Aquaponic Gardening

A Community and Forum For Aquaponic Gardeners

There have been numerous posts shared on "Rooftop Gardens"...some on the "Vertical Gardening" group. This is a growing field and one that we should be looking into...especially Urban Dwellers. I am fortunate to have probably the best show case examples (although these are not really financially viable for your average "Joe" like me), at my backdoor...at Disney Epcot Center and one in Winter Garden..."Green Sky Growers"

http://www.greenskygrowers.com/

Let's share some of these developments and learn from each other :-)

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Growing Food Locally:
Integrating Agriculture Into the Built Environment


http://www.buildinggreen.com/auth/article.cfm/2009/1/29/Growing-Foo...
Many poor around the world struggle to feed their families in arid climates or during droughts or floods. But what about those families in urban areas who don't even have land to call their own?


http://www.ncnnews.org/nphweb/html/ncn/article.jsp?sid=10000008&...
Rooftop Greenhouse Could Revolutionize City Schools

NEW YORK—Students at Manhattan School for Children (MSC) on West 93rd Street guided tours through their new science classroom—a 1,420 square-foot, state-of-the art rooftop greenhouse on Monday. It is the first of its kind in the city at a public school, a pilot project, which may expand to 100 schools across the city over the next 10 years if successful.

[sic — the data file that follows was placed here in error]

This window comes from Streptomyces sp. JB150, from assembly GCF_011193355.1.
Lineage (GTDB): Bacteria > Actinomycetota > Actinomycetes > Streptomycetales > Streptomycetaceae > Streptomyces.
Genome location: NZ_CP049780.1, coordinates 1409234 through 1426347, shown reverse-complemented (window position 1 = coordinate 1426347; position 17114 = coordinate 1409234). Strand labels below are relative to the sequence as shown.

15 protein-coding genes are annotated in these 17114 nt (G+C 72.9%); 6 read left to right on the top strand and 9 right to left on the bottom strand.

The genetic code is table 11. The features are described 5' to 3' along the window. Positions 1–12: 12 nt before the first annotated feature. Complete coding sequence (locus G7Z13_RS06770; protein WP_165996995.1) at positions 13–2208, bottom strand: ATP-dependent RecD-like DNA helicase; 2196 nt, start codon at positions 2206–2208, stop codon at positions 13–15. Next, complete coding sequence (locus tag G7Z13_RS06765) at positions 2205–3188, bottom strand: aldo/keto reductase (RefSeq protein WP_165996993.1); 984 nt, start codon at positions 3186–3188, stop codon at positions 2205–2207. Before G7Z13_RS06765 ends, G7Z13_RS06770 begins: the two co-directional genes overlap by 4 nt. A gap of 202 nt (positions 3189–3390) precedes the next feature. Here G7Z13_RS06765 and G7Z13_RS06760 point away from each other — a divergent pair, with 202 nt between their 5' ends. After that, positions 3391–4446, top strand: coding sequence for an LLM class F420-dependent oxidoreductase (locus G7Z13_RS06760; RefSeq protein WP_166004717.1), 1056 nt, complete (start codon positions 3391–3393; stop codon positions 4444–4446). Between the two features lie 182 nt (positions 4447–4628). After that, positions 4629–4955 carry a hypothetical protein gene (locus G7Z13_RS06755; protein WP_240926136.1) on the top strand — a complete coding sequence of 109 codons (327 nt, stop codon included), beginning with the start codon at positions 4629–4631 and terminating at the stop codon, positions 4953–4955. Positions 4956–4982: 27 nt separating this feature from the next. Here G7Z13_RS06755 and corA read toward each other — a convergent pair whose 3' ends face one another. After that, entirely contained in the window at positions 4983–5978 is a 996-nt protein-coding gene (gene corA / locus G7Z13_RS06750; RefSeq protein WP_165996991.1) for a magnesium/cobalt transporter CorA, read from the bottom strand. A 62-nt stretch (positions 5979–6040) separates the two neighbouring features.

read more...

http://www.theepochtimes.com/n2/content/view/47075/
Ha! Funny...you and I were seeing the same thing within 2 hours of each other. I posted the slide show on the home page. Don't you love this?!?! The potential for education is unbelievable - we all knew that - but seeing it come to life, literally, is such a joy.


Sahib Punjabi said:
Rooftop Greenhouse Could Revolutionize City Schools

NEW YORK—Students at Manhattan School for Children (MSC) on West 93rd Street guided tours through their new science classroom—a 1,420 square-foot, state-of-the art rooftop greenhouse on Monday. It is the first of its kind in the city at a public school, a pilot project, which may expand to 100 schools across the city over the next 10 years if successful.

read more...

http://www.theepochtimes.com/n2/content/view/47075/
Feeding the Hungry Cities: Backyard Chickens, Rooftop Gardens, and Vertical Farming

http://scienceblogs.com/thepumphandle/2010/12/feeding_the_hungry_ci...
OK!. I know long reads but really good info on both posts :-)